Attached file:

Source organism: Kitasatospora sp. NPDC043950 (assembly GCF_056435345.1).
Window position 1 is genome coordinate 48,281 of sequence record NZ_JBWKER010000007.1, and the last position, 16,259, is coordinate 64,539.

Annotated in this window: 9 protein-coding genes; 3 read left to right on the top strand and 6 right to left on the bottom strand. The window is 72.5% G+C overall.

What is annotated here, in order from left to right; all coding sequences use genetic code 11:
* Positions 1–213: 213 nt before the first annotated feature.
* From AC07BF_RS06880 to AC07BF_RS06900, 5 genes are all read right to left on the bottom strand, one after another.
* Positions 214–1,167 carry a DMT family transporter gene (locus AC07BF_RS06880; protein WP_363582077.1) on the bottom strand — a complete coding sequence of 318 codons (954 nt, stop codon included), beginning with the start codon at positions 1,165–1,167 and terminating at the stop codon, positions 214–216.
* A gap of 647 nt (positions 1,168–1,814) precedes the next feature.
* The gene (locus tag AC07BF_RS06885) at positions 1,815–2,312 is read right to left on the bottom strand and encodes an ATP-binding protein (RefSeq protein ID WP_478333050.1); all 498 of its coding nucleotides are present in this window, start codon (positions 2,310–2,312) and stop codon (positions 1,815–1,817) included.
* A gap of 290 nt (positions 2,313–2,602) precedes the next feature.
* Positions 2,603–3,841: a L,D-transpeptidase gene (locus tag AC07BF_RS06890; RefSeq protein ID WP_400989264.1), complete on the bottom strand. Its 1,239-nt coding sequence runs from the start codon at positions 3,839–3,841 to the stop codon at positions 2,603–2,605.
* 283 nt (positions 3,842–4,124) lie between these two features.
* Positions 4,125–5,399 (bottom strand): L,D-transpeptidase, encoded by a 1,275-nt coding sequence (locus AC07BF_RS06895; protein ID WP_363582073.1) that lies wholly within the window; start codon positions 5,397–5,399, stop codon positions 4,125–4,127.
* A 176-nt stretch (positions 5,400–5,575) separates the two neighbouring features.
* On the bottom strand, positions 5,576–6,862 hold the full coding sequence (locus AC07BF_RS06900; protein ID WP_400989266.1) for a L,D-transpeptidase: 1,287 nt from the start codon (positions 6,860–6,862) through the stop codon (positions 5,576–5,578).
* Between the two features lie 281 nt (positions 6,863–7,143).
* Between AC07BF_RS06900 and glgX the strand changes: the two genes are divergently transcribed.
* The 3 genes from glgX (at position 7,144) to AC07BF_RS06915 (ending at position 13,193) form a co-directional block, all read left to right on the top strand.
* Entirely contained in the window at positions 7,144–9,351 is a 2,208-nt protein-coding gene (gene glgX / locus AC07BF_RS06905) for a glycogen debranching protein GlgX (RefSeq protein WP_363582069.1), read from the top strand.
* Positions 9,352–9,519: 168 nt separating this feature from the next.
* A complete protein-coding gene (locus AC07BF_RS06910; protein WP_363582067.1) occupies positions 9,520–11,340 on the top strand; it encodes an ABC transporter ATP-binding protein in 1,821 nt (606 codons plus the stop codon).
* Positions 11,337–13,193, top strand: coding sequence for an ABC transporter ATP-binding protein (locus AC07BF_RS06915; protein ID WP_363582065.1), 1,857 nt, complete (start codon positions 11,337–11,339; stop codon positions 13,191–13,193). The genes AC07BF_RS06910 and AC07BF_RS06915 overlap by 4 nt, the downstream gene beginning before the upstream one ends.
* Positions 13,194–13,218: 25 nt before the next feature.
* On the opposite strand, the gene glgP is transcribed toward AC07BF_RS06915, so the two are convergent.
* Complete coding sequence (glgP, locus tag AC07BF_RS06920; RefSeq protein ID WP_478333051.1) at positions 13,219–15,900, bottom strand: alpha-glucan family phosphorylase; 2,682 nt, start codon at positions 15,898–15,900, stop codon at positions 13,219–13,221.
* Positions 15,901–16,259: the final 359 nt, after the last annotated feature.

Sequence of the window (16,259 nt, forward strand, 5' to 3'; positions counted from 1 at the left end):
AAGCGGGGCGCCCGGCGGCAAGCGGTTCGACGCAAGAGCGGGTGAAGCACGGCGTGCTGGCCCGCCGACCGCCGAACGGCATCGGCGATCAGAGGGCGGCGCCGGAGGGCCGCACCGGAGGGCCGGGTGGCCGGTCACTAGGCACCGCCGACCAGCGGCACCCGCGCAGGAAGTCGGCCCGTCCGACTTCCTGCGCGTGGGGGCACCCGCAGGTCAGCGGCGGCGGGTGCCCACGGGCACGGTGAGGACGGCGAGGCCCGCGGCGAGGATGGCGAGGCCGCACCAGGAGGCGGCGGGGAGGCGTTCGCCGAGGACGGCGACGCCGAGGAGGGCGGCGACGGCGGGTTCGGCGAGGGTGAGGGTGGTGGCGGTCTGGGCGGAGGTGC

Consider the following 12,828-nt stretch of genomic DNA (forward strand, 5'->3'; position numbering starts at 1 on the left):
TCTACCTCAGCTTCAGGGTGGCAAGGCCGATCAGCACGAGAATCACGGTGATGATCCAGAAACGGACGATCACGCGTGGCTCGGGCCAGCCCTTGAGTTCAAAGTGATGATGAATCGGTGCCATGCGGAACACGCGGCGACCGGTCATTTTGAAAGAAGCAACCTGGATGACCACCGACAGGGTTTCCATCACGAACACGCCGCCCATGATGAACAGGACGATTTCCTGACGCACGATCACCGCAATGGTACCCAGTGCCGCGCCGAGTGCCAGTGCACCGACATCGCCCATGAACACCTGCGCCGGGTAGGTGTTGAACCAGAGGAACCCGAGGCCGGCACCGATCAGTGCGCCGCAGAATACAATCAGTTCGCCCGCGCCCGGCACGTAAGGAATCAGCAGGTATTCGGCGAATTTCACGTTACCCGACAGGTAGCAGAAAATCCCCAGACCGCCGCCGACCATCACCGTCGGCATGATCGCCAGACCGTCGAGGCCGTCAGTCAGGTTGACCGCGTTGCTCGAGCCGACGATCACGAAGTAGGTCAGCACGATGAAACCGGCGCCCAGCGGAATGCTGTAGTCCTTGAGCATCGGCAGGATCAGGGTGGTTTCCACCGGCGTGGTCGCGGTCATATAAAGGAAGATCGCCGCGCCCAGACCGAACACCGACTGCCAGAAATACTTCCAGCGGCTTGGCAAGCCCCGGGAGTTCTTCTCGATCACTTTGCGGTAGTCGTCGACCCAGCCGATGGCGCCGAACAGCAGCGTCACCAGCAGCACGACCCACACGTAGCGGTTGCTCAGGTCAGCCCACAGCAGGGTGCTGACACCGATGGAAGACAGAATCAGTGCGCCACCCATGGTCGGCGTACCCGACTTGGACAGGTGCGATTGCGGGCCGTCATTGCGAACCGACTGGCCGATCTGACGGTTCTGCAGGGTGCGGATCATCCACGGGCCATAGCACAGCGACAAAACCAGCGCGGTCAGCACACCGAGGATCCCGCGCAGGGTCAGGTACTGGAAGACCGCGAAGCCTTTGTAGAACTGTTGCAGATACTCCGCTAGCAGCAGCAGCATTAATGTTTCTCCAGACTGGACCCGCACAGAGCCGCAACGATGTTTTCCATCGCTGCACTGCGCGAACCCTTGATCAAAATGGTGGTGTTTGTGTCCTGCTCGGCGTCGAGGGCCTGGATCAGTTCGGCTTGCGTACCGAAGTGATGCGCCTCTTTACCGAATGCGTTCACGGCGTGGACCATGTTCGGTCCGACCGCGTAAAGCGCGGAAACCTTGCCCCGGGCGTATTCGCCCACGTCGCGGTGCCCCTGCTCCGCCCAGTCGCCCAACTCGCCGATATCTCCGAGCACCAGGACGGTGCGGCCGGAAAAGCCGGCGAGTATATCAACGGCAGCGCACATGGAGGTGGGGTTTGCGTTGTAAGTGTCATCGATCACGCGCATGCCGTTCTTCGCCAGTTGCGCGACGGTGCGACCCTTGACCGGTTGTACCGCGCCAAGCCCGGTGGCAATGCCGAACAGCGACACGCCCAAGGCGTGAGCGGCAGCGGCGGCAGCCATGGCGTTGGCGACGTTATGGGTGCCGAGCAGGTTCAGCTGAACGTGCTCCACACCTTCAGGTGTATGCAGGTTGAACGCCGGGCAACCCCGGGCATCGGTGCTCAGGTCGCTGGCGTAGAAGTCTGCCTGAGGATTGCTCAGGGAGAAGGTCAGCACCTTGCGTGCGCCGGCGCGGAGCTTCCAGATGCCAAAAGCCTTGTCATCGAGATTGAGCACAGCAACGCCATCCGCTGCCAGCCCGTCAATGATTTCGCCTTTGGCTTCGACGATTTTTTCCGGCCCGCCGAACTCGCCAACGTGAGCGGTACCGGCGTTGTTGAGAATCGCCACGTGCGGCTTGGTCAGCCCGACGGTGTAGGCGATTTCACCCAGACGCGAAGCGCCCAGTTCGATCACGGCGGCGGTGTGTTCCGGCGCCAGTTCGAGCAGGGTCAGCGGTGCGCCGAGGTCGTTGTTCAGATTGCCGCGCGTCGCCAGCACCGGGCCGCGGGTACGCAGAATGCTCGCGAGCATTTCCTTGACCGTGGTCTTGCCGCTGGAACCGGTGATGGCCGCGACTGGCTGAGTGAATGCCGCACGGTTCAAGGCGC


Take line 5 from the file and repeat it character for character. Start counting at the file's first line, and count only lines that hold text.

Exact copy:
* Positions 1–213: 213 nt before the first annotated feature.